The COVID-19 pandemic has caused the most significant social and economic disruption this country has seen in generations. Members will be aware of the efforts that the NSW Ministry of Health and NADA have undertaken to address not only the pandemic, but its effects on member service delivery from our partnership webinars. There has been great co-operation, communication and collaborative action between the Ministry and the non government sector as a result of COVID-19.
One of the most significant changes has been the emphasis on the interconnectedness of the health services system, and on the need for that connectedness to enable us to co-operate to achieve firstly, safety and security, and then, accessible quality client treatment and support services. Pre-COVID, AOD services were quite separate between Local Health Districts and the non government sector, and competition for resources and access to vital ancillary services for our respective client groups was the dominant mode of operation.
But where are we heading to now? As has been said in relation to the national economy, there most likely won’t be a ‘snapback’ to business as usual after COVID-19 has been overcome. Instead there will be a significant reshaping of business; I think the same will be true for the non government AOD sector.
The increased use of telecommunications—video calls and conferencing, online collaboration apps, social media chats, and the good old teleconference—has enabled our members to keep in contact with clients who were being treated on an out-client basis. It has enabled staff to work from home and stay actively engaged with their teammates and stakeholders. It has also enabled services to manage their assessment and pre-admission/engagement of new clients and those clients on wait lists. Also, it has enabled services to provide ongoing and aftercare to clients who have transitioned to their post intensive phase of the treatment process. This is true of both residential and community based services. These new initiatives, adaptations and modification of all stages of the treatment system, both residential and community based service models, have given our service sector insights into how things may be done differently into the future. The lessons learned in the service system and the experiences of the clients will be incredibly useful for us to reflect upon in terms of future service planning and implementation.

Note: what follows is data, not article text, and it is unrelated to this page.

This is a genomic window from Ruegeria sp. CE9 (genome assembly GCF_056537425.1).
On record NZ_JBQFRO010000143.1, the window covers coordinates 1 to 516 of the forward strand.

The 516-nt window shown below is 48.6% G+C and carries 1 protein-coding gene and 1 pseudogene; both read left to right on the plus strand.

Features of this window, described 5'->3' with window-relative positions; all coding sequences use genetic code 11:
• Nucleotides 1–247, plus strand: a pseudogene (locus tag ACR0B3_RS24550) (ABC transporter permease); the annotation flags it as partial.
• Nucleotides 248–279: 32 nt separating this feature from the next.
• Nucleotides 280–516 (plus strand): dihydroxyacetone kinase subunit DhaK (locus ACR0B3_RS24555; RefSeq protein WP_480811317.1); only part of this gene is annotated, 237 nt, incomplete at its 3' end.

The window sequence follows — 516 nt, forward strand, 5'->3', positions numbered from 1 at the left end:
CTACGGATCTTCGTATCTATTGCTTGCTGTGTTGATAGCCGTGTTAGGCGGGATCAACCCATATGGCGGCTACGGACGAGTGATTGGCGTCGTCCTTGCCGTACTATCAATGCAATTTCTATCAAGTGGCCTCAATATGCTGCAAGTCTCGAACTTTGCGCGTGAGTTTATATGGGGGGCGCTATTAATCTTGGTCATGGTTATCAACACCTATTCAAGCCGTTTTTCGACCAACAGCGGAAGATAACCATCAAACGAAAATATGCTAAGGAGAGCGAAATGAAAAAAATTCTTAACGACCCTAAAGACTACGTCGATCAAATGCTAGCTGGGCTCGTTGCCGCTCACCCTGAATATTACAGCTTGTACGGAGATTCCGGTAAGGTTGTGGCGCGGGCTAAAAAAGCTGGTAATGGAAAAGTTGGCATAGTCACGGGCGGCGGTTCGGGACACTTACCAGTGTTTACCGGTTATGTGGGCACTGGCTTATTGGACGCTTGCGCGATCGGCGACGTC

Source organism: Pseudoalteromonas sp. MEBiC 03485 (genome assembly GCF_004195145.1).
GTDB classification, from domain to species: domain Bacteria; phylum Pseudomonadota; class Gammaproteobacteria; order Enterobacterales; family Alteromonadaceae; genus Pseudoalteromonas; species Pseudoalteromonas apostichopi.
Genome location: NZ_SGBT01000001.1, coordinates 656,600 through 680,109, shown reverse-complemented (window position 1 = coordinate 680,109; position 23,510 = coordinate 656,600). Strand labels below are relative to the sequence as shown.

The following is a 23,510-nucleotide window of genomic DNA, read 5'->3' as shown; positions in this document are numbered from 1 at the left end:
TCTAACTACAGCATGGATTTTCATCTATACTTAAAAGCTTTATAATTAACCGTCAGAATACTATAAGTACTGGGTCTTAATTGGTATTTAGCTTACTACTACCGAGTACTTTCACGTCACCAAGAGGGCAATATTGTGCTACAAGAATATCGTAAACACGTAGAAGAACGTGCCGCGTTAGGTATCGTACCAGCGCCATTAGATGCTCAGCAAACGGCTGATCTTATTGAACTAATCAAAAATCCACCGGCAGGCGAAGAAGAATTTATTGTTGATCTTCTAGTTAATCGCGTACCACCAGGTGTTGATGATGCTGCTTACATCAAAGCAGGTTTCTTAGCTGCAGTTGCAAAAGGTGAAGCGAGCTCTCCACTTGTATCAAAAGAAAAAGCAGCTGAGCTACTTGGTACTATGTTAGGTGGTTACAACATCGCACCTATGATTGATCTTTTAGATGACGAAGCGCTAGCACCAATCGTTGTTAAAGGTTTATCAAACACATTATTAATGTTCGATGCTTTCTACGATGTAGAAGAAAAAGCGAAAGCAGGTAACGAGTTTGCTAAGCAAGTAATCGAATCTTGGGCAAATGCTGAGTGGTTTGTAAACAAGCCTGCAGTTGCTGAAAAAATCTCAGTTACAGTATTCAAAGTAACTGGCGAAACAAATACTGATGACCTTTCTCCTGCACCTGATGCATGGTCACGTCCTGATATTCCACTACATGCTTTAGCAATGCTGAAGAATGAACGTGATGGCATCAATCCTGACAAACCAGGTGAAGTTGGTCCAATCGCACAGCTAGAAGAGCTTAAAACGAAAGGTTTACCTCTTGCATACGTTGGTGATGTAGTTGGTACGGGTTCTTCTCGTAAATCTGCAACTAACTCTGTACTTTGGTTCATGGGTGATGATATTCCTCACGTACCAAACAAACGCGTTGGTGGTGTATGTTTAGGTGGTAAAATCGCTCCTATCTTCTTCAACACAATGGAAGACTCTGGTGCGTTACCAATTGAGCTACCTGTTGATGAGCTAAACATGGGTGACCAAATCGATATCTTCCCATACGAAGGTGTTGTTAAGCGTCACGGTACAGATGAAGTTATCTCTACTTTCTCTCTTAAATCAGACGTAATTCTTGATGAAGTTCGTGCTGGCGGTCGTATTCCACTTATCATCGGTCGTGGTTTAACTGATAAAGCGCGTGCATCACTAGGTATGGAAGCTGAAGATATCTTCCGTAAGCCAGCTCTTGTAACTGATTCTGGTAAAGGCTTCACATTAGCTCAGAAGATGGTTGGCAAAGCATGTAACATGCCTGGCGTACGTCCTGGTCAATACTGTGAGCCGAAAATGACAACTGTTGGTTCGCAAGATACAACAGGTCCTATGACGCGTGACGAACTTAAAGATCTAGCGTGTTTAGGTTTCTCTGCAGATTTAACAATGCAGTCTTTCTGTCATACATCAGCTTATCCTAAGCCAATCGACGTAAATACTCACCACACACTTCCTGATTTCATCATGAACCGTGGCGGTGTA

NADA is working on a research project to gather information from our members about the impact of COVID-19 on service delivery and the quality and level of care they have been able to provide to their clients. We are also working with the Ministry on a large, non government AOD sectorwide cost of service and future business models research project funded by the Ministry and to be conducted by a reputable external research consultancy. This study will identify the true costs of service delivery and also look at the business models needed for an effective and sustainable non government AOD sector in NSW. I believe that the information that NADA has gathered from our work with members during this time of crisis, along with the independent study on the impacts of COVID-19 on treatment service delivery and the new service costing and business models study will enable us to put together planning, funding and non government service sector implementation strategies. In line with the primary advocacy priorities of our membership and that have been at the core of all of NADA’s advocacy work over the past decade or more.
I would like to take this opportunity to thank our membership for their willingness to work with us, and to bring together their collective wisdom and their insights into the issue of coping with COVID-19—and for not letting it overwhelm us and stop us from doing what we are here for; to provide the best possible AOD treatment and support system we can for our clients.